Jacqueline Faye Tingelstad

OBITUARY - Jacqueline Faye Tingelstad

Submitted

Jacqueline Faye Tingelstad, age 65 of rural Big Lake, passed away at her home on Saturday August 30, 2014.  She was diagnosed with breast cancer and given two years to live, and survived 13 years.  Visitation will be Saturday September 6, 2014 from 1 PM to 3 PM at Peterson-Grimsmo Chapel, 250 East Broadway, Monticello.  The funeral service will follow at 3 PM.  Private interment will be at Riverside Cemetery.  Funeral arrangement are with the Peterson-Grimsmo Chapel of Monticello.

Faye was born on April 2, 1949 in Elk Horn, Wisconsin to Myron and Arlene (Schmuck) Greene.  She was married to LeRoy Tingelstad in 1983.  She owned and operated Faye’s Alterations, her home based seamstress business, for several years.  She enjoyed gardening and her flowers.

Faye is survived by her husband, LeRoy;  daughters Brenda (Brian) Morgan, Nikki Yanke;  four grandchildren Brooke and Brandon Bird, McKensie Moshier, and Samuel Yanke;  great grandaughter Ava;  brother 
Terry (Kathy) Greene;  and three sisters Gail (Tom) Perona, Marion Eaten, Sandra Erdmen.  She was preceded in death by her parents, Myron and Arlene Greene;  brother Mike Greene;  sister Sheila Anderson;  and her father-in-law and mother-in-law Norman and Lorraine Tingelstad.  

photos


(From left) Lexi Freund (Big Lake), Betsey Cornelius and Ben Cornelius (Nowthen), Gunner Dorweiler and Colton Dorweiler (Princeton), Ben Manning (Zimmerman), Bailey Dorweiller (Princeton) and Salene Krueger (Big Lake.) The county fair runs from July 16-19. (Photo by Ken Francis.)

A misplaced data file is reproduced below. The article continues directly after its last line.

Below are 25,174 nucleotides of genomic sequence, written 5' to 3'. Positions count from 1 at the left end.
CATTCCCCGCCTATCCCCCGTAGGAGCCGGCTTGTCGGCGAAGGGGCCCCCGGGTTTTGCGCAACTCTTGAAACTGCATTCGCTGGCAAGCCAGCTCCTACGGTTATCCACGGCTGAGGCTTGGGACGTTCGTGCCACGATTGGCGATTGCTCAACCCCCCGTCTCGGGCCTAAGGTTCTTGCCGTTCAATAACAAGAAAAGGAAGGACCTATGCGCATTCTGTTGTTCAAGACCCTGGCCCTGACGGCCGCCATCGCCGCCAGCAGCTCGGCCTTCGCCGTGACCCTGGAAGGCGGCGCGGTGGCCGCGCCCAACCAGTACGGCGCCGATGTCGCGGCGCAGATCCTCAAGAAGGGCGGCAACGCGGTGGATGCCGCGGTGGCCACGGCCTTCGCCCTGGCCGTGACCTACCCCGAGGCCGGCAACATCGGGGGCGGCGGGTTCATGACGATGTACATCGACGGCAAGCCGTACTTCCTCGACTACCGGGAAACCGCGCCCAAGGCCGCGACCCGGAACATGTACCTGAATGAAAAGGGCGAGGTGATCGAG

Dr. Lola Sutherland is retiring from clinical practice after 33 years in the Big Lake community. (Photo by Jennifer Edwards.)

SMITTY’S AMATEUR FIDDLERS CONTEST drew 22 musicians to compete in Big Lake this year. They were accompanied by Gilmore Lee.

LEE GERHARDSON, 47, from New London, was found dead in Big Lake near the swimming beach in 10 feet of water Monday. Cause of death is unknown at this time but foul play is not suspected.

Adopt-a-Road participants volunteer for Sherburne National Wildlife Refuge (NWR) and work to clean roadsides that border and bisect refuge land. This spring, from April to June, approximately six individuals, three families, and seven groups, such as boy and girl scouts and 4-H groups, volunteered to clean countless miles of roads. (Submitted photo.)